Faktorovich: What kind of work did you do at Disney? You mentioned during our chat at ALA that you started in illustration when a friend told you that because you are such a quick animator, you could make a lot of money in illustration. Can you give an example of the timeline for one of the projects you did for Disney or another company you animated for, with details on how long each image, or set of images took? What are the daily tasks you had to complete as a professional animator? How are they different for an illustrator?

98-Ronnie Mesa-Mark AdamsAdams: I participated in the WDW College Program Internship, MGM Studios Food Service, Professional Lifeguard for both waterparks and resorts, which ranged from lifeguard, health club, to caricature artist. In every WDW position, I continued to submit portfolios to the Disney Animation Studios in Lake Buena Vista, Florida until the studio closed. At that point, I gave up my animation dream for the reality of a house and family in Florida. I drew ridiculously fast and was referred by a coworker, Ronnie Mesa, to a publisher in Tavares, Florida. I illustrated two children’s books within 45 days. The publisher said, “You’ll make a lot of money in this business, if you keep illustrating at this speed.” A second of animation is composed of 12-24 drawings. Most animators create hundreds of drawings a day. The standard children’s book has 32 full page illustrations, which is less than a day’s work for an animator. The $500 the publisher paid me in 1997 wasn’t going to help me quit my day job.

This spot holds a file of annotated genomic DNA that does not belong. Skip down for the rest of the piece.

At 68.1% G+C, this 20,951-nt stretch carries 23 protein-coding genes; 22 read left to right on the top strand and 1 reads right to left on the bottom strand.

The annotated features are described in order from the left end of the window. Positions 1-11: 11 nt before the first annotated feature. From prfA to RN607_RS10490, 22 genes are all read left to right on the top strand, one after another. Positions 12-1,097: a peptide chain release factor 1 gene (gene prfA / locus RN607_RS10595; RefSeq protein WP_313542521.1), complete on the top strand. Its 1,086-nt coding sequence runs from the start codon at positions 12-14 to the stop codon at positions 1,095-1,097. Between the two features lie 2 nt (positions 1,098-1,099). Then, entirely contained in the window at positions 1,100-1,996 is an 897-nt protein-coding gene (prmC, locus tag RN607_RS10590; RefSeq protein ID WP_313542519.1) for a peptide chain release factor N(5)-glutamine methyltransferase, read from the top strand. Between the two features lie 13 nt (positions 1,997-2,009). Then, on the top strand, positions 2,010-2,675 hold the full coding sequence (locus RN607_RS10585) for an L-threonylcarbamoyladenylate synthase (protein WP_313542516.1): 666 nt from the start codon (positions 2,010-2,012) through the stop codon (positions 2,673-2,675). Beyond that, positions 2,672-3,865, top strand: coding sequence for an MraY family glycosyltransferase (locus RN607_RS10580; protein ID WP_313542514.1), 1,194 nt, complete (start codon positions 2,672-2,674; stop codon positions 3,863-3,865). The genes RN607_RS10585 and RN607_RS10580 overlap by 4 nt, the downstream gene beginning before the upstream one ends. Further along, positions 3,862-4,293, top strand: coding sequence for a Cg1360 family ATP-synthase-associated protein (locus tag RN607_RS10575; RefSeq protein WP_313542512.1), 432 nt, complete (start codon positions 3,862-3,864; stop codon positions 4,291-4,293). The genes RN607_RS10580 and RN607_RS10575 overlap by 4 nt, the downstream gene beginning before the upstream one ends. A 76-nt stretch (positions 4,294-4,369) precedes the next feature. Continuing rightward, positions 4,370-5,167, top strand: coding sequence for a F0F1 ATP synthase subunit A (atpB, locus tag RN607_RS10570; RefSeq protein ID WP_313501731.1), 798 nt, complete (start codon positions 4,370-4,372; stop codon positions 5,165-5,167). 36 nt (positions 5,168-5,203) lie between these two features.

Read the complete interview with Mark Adams, Award-Winning IllustratorAdams-Author Bio with Anna Faktorovich, PhD

“The Mayflower from a different point of view..”—JJ Phillips, Readers’ Favorite

Mayflower-Fly on the Wall Series-3D-book
Reviewed by JJ Phillips for Readers’ Favorite

Mayflower (Fly on the Wall Series) by Linda Smigaj is an educational children’s story about the adventure of the Mayflower. But this isn’t just any history lesson. This story is narrated by Anna, a cheese fly, who has stowed away aboard the Mayflower. Because of this unique and fresh approach, children can read the story of the pilgrims and the Mayflower from a different point of view in the hopes that they are encouraged to learn about the story. The story starts on board the Speedwell, a ship that turned out to need too many repairs. After switching to the Mayflower, the story follows the adventure across the ocean, documenting everything that happened along the way until the day the Mayflower reached the New World. Although this may be a familiar story to some, this new and educational perspective makes it a fun and interesting way to revisit a familiar story.

I really liked the idea of using a fly to narrate a story about the Mayflower. I think any book or story that can make learning fun deserves the proper credit for trying to educate our young people. Keeping young students interested in history is not an easy task, but
Linda Smigaj does a nice job in Mayflower with an interesting narrator character and fun, colorful drawings and depictions that are both appealing and informative. Overall, this is a very educational piece that is as fun as it is informative and I think kids will absolutely love it!